This post is part of a series on my visit to the Korean Folk Village on the fourth day of my Holiday in Seoul, Korea. If you haven't read the first part, that's here: Korea Day 4 Part 1 - Seoul Metro.

After watching the horsemanship display, we carried on looking round the Folk Village. This next photo is of the Seonangdang (서낭당), which is the village shrine. It consists of a tree with long strips of coloured cloth hanging from the branches, some upright stones, and a small building. Villagers would come here to pray for a good harvest and good health.

Seonangdang (서낭당)

The Korean Folk Village also includes a water powered mill, and has a rock with a poem dedicated to the Water wheel inscribed on it:

Poem Monument of Water Wheel Mill

Unfortunately I don't have an English translation of the poem as Google Translate isn't very good at translating Korean. According to a nearby information board, the poem was written by Korean poet Yi Ha-yoon.

Edit: Thanks to Yoon for adding a comment with the translated poem

Most of the farmer's or commoner's houses in the Korean Folk Village have baskets and various other tools hanging on the outside walls.

Korean farmer's basket

I took a panorama in the backyard of the house that the straw sandals weaver was working in:

Joseon period Commoner's House, Korean Folk Village

View as 360° interactive panorama

I think that possibly this house was one of the ones from Jeju Island. I took a photo inside the house from the front of the weaver working as well:

Making Traditional Korean Straw Sandals

Hidden away atop a hill in a wooded area in the north-eastern area of the Korean Folk Village, there was a small area with a buddha statue. There were also small stone piles placed around the statue, a common sight in buddhist countries. I'm not sure what the exact relevance of the stone piles is, but apparently they are based on the stupa style of buddhist architecture.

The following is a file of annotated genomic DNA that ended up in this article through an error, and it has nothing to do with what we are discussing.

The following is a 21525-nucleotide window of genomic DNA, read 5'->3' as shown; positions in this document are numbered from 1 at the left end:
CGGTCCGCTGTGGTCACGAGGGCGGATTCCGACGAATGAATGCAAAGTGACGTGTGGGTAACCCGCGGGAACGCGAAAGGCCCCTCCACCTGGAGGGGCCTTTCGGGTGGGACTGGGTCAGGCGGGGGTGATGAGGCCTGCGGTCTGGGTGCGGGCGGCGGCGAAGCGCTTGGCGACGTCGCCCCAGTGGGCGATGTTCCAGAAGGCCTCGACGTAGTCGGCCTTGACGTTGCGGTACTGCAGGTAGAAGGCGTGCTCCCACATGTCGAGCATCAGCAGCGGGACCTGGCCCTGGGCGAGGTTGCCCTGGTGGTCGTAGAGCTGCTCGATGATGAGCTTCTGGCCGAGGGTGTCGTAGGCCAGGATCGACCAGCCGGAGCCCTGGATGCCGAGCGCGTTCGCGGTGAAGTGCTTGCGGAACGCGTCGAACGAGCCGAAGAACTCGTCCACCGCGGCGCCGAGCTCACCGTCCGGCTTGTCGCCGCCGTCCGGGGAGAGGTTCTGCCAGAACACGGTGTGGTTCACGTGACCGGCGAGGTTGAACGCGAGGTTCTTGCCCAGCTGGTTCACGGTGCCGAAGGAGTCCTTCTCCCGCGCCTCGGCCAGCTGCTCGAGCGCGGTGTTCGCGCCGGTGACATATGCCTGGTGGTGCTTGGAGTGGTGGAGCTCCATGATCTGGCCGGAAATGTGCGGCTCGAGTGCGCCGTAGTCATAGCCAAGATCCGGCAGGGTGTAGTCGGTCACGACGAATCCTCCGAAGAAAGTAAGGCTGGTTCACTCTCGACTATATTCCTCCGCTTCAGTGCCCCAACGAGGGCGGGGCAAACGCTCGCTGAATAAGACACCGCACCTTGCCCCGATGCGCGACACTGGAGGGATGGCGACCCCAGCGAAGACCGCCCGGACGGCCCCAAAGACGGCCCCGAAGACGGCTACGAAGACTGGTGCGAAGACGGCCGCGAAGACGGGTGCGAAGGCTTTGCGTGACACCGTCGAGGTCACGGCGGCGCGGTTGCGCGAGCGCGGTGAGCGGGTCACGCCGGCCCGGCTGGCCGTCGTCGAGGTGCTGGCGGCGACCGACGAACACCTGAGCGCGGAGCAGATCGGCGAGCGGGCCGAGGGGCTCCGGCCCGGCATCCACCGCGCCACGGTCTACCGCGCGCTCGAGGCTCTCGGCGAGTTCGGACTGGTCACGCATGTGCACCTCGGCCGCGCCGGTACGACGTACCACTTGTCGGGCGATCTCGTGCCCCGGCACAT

Buddhist shrine, Korean Folk Village

We carried on looking round the folk village, and next went to look round the building Nae Ja-Won.

5 Responses to Korea day 4 pt. 6 – Korean Folk Village

  1. This is the English translation for the poem from a Korean poetry anthology book:

    “A Water-Mill”
    By Ha Yoon Yi (Translated by In Sob Zong)

    On the wheel of a water-mill rolling endlessly
    I hang my souvenir leaf by leaf;
    And when it rolls in water and out of it,
    Numberless souvenirs flutter and wave.

    The wheel rolling and crying endlessly
    Reminds me of the days gone by
    And offers to me tears and grief.
    An old miller, whose hair is white.
    What does his weak eye seek for?
    Each time when the huller pounds in the quern,
    It sounds with voice and water flows.

  2. And the poet’s bio can be seen here, although the google-translated page is difficult to understand.

  3. Hi. I have a question to ask
    I am a Korean . I have been writting poem,some Korean word and some English too.I am looking for Editor And Translator to help me.
    Where I can fine people to help me ?

    • Dave Kennard says:

      Hi Gina

      You could try a language exchange website, e.g.

      Language exchange websites let you post text / questions, and people who know the language you want to write in e.g. English will offer you suggestions and corrections for your text. Usually, in return, you would be expected to do the same for people wanting to learn your language e.g. Korean.

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